Home to some of the world’s most delicious wine, haute-cuisine and boutique hotels, France is a country that is full of luxury. Service in France is usually also extremely good, as great dining is a priority for French people and tourists alike.
While tipping in France may not be obligatory, there is still a tipping etiquette in France that should be followed. Before you leave for your French adventure it’s best to know and understand the common tipping practices in France. Read below for instances when you might need to tip, how much you should leave, and why…
Important Facts about Tipping in France
In 2008, the French Government put in place a law that requires most restaurants and cafes to add a service charge to the bill, this allows them to tax tips. Known in French as Service compris, the restaurant will usually add around 15% to the bill, and while it most often applies to restaurants, it can also be added in other instances. This extra charge usually covers health benefits, vacations and any retirement benefits for its workers. What’s more, Waiters and waitresses in France are usually paid a fixed income, unlike servers in the US, and do not necessarily rely on tips to make up their income. If you are paying service compris, this will appear clearly on your bill.
Because of this law extra tipping is generally not required. However, if you do receive good service it is nice to leave a couple of extra Euros for your waiter/waitress as a thank you, particularly in tourist areas or in high-end establishments. If you receive bad service, then an extra tip is at your own discretion and it won’t be considered rude if you don’t leave one.
What’s great about the French system is that the service charge is already factored into the menu, and so you usually won’t get a surprise amount added when you receive your bill. Be aware, however, that despite the law in 2008 stating that all servers must receive this percentage, not all service charges are distributed among waiters/waitresses, so if you want to ensure that your server receives a tip you will have to give them the extra with the bill.
Tipping in France Restaurants and Cafes
If you are having a small lunch in a cafe or restaurant it is normal to leave a small amount of change for the server, around 50 cents is plenty. If you are having dinner and you receive good service then it is nice to leave a few Euros for your server; around one to two is usually enough. You can leave around 5-10 percent if you are very happy with your meal. This will be more than appreciated. Essentially tipping in France is more of a gesture, and less of an obligation. So, if you receive exemplary service then it is nice to leave a larger tip to demonstrate your appreciation.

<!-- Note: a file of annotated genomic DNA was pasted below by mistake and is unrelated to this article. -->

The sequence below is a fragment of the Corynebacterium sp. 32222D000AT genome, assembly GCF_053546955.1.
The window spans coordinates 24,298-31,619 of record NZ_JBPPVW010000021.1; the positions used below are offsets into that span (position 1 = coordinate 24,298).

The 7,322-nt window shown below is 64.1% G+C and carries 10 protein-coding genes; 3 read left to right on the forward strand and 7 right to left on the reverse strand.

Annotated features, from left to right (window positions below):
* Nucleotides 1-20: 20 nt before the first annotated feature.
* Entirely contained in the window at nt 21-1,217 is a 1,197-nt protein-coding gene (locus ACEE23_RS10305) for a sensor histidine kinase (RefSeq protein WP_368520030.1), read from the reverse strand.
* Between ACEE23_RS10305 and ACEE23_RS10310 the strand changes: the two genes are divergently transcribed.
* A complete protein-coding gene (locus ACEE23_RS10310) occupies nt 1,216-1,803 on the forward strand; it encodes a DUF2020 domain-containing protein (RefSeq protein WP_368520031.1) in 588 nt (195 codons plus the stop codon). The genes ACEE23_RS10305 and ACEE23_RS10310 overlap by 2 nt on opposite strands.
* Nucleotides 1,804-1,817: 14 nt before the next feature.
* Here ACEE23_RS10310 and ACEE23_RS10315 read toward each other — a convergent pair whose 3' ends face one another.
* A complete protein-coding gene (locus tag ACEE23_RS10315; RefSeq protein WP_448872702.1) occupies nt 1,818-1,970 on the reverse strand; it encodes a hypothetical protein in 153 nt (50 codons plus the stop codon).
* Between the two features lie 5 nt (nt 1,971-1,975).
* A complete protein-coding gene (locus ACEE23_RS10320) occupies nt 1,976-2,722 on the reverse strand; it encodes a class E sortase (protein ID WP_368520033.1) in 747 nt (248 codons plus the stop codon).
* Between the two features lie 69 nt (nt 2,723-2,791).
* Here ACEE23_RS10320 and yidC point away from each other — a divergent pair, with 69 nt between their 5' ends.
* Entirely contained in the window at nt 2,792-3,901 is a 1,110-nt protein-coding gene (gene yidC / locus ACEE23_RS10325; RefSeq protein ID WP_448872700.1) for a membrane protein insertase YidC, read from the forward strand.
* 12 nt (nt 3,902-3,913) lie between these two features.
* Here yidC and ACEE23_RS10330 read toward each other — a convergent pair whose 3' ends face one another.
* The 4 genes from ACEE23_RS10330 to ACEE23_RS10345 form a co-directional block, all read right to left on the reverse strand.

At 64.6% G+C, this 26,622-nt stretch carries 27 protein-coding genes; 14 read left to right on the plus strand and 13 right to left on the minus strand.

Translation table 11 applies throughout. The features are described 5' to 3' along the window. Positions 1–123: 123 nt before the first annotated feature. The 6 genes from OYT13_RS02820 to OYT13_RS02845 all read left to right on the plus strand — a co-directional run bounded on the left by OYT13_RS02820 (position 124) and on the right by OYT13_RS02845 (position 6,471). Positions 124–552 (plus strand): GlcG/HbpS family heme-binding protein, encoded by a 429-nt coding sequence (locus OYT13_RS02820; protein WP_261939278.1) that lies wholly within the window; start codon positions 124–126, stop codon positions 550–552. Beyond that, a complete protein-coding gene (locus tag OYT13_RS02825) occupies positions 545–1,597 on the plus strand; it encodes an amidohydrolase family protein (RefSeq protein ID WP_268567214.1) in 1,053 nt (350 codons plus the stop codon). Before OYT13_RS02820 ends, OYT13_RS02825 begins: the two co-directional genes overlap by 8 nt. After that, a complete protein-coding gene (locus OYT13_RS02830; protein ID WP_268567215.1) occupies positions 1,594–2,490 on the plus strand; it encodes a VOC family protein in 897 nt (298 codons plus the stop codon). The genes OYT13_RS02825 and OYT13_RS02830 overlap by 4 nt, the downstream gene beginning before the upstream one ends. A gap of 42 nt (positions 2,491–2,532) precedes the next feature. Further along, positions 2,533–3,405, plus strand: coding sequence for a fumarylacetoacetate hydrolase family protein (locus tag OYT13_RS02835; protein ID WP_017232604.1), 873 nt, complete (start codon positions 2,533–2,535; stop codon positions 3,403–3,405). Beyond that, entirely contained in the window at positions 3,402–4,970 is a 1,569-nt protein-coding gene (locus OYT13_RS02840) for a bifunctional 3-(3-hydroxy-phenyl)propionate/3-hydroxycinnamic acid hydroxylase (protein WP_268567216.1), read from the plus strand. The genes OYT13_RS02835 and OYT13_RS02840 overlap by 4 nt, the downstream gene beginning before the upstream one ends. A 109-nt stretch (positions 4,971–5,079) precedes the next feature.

Tipping in France Hotels
As in the rest of Europe it is not customary nor necessary to tip your porter or maid, but in both cases it’s a nice gesture to give them a tip for their time. Most of these workers do not earn much money in their fields and if you feel they have done a good job or have been polite and kind, then it is nice to tip them. A Euro for the porter is usually enough, and a little more for the maid depending on how long you have stayed in the room, a Euro per night is usually sufficient.
Tipping in French Bars and Clubs
The general rule is that no tipping is required if you are sat at the bar and ordering drinks. Usually bars and clubs will be busy and bar staff will be preoccupied with serving so they won’t be able to accept and probably won’t understand your gesture of a tip – although if you want to tip your server we are sure they would be much obliged.
Tipping in France Taxis and Drivers
Taxi drivers that work for cab companies earn around $2,500 a month, and work long hours. Tipping them some change, to round up the cab fare, or around 5-10 percent of the fare is kind and generous, and will make their day. If you have a personal driver it is polite to tip them, especially if he/she has gone out of their way to ensure your stay is the best it can be, again around 5-10 percent is normal.
Tipping Etiquette in France: Ushers
If you visit the Opera House or another established entertainment venue, then it is customary to tip the usher or usherette around 50 cents for showing you to your seat. While these workers do receive a full salary now in France, it is still very minimal and tips are much appreciated in this line of work.
Tipping Cloakroom Staff in France
In France you may be attending a classical concert or show, or a music hall or disco. In some of these places there will be a cloakroom where you can leave your coat and bag; in this scenario it is usual to tip the staff at the cloakroom around one Euro for a large item.
Tipping Tour Guides in France
A good independent guided tour should be rewarded with a tip as a gesture for the inside knowledge you have received, especially if you have taken part in a free tour of the city. It is also normal for visitors to tip salaried guides in museums and galleries if you felt they were knowledgeable and helpful.
Explore the Cultural Intricacies of France with Auto Europe
Now that you understand the tipping etiquette in France, you can hit the road with this knowledge in hand, and start exploring today! Auto Europe strives to provide our clients with the most detailed travel tips for Europe, so you can enjoy your next vacation to the fullest, with no hiccups. As a travel industry leader for over 60 years, Auto Europe’s unique supplier relationships allow us to offer all of our customers the best rates on car rentals in France, hotels, international airfare, and more! Give us a call today, toll-free at 1-888-223-5555, and get your vacation started!